Whatever the reason, it’s a problem if unknown or missing data is recorded as -999, 999, or 0. Many statistical programs will not recognize that these are intended to represent missing (null) values. How these values are interpreted will depend on the software you use to analyze your data. It is essential to use a clearly defined and consistent null indicator. Blanks (most applications) and NA (for R) are good choices. White et al, 2013, explain good choices for indicating null values for different software applications in their article: Nine simple ways to make it easier to (re)use your data. Ideas in Ecology and Evolution.

White et al.

Using formatting to convey information

Example: highlighting cells, rows or columns that should be excluded from an analysis, leaving blank rows to indicate separations in data.


Solution: create a new field to encode which data should be excluded.

good formatting

Using formatting to make the data sheet look pretty

Example: merging cells.

Solution: If you’re not careful, formatting a worksheet to be more aesthetically pleasing can compromise your computer’s ability to see associations in the data. Merged cells will make your data unreadable by statistics software. Consider restructuring your data in such a way that you will not need to merge cells to organize your data.

Placing comments or units in cells

Example: Your data was collected, in part, by a summer student who you later found out was mis-identifying some of your species, some of the time. You want a way to note these data are suspect.

Solution: Most analysis software can’t see Excel or LibreOffice comments, and would be confused by comments placed within your data cells. As described above for formatting, create another field if you need to add notes to cells. Similarly, don’t include units in cells: ideally, all the measurements you place in one column should be in the same unit, but if for some reason they aren’t, create another field and specify the units the cell is in.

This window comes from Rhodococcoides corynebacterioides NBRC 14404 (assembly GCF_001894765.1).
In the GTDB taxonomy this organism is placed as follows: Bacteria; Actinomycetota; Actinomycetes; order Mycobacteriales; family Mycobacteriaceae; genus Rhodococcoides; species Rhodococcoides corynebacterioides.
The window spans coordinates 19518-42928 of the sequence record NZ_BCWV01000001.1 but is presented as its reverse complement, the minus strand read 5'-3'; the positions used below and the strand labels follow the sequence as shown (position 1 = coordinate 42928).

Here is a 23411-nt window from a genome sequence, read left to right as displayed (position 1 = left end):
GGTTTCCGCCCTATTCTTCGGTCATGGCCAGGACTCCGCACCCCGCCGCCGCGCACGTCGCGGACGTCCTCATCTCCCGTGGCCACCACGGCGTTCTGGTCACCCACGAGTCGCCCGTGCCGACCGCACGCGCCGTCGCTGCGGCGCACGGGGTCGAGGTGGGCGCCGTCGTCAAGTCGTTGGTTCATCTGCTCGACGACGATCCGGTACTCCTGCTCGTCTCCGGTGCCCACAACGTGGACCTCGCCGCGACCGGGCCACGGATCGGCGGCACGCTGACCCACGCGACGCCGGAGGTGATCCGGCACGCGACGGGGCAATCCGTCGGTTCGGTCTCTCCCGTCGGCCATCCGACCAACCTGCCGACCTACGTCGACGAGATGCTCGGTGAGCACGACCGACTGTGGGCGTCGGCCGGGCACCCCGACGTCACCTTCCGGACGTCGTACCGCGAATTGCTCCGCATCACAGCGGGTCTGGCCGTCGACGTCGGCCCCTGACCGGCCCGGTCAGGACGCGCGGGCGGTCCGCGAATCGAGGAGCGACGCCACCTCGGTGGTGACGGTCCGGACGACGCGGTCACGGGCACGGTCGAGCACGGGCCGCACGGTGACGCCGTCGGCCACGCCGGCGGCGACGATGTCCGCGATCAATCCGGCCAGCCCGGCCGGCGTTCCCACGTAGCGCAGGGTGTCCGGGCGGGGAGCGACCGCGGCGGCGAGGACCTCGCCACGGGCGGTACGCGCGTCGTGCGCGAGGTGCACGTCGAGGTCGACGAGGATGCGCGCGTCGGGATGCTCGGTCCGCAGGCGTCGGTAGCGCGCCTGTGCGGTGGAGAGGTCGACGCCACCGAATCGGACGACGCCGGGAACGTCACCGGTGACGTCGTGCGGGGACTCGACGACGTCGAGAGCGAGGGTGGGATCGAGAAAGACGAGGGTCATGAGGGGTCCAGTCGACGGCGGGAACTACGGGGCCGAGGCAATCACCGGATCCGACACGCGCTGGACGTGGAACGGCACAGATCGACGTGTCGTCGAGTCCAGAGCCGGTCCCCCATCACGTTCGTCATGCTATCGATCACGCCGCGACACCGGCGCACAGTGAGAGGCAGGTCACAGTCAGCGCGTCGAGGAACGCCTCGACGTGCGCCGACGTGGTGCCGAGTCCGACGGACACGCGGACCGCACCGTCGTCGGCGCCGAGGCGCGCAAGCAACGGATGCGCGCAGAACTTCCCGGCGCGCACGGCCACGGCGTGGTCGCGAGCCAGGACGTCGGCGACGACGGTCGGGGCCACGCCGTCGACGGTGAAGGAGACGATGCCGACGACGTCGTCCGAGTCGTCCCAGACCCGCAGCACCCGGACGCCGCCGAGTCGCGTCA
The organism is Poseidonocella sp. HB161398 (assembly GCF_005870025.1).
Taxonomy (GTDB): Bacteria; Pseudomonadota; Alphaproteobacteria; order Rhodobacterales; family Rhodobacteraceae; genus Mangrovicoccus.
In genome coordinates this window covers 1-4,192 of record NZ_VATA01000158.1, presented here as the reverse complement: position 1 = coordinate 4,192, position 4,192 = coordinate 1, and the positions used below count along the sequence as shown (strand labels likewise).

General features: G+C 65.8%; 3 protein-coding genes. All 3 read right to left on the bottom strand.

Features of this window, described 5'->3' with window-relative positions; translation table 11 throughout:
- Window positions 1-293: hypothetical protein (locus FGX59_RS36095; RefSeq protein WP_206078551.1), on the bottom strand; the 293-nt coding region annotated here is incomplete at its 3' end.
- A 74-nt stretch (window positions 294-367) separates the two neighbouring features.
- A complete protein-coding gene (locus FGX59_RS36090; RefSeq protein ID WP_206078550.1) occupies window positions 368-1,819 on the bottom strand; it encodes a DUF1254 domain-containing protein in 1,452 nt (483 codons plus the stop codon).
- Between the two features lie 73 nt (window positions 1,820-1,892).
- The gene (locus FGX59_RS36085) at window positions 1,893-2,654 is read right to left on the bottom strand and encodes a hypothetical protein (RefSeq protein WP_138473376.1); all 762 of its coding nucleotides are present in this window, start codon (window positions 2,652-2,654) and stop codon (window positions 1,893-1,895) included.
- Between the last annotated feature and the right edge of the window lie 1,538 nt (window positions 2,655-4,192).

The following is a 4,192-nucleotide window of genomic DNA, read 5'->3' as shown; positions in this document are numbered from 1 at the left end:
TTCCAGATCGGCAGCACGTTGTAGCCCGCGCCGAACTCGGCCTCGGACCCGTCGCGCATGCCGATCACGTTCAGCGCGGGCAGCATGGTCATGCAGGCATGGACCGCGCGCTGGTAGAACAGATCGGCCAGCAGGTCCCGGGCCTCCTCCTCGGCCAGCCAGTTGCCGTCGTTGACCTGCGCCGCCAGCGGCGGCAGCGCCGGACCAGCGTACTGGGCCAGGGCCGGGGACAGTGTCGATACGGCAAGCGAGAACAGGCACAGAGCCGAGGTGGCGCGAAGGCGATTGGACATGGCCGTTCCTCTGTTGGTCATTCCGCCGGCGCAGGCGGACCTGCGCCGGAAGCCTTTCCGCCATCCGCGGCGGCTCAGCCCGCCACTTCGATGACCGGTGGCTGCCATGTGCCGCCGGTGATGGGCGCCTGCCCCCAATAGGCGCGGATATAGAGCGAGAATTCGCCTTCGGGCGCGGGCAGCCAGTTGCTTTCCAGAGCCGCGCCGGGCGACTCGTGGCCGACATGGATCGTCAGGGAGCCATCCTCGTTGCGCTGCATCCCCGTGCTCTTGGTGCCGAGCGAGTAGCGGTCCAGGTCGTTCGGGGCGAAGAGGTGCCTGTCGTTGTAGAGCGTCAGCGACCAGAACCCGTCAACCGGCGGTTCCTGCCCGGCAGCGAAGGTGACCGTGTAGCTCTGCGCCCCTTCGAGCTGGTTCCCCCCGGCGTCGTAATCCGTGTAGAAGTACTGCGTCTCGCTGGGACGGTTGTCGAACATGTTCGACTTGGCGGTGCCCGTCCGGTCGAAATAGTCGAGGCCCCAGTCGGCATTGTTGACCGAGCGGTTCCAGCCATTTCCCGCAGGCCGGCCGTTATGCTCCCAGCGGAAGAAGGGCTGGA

Entering more than one piece of information in a cell

Example: You find one male, and one female of the same species. You enter this as 1M, 1F.

Solution: Don’t include more than one piece of information in a cell. This will limit the ways in which you can analyze your data. If you need both these measurements, design your data sheet to include this information. For example, include one column for number of individuals and a separate column for sex.

Using problematic field names

Choose descriptive field names, but be careful not to include spaces, numbers, or special characters of any kind. Spaces can be misinterpreted by parsers that use whitespace as delimiters and some programs don’t like field names that are text strings that start with numbers.

Underscores (_) are a good alternative to spaces. Consider writing names in camel case (like this: ExampleFileName) to improve readability. Remember that abbreviations that make sense at the moment may not be so obvious in 6 months, but don’t overdo it with names that are excessively long. Including the units in the field names avoids confusion and enables others to readily interpret your fields.


Good Name Good Alternative Avoid
Max_temp_C MaxTemp Maximum Temp (°C)
Precipitation_mm Precipitation precmm
Mean_year_growth MeanYearGrowth Mean growth/year
sex sex M/F
weight weight w.
cell_type CellType Cell Type
Observation_01 first_observation 1st Obs

Using special characters in data

Example: You treat your spreadsheet program as a word processor when writing notes, for example copying data directly from Word or other applications.

Solution: This is a common strategy. For example, when writing longer text in a cell, people often include line breaks, em-dashes, etc in their spreadsheet. Also, when copying data in from applications such as Word, formatting and fancy non-standard characters (such as left- and right-aligned quotation marks) are included. When exporting this data into a coding/statistical environment or into a relational database, dangerous things may occur, such as lines being cut in half and encoding errors being thrown.

General best practice is to avoid adding characters such as newlines, tabs, and vertical tabs. In other words, treat a text cell as if it were a simple web form that can only contain text and spaces.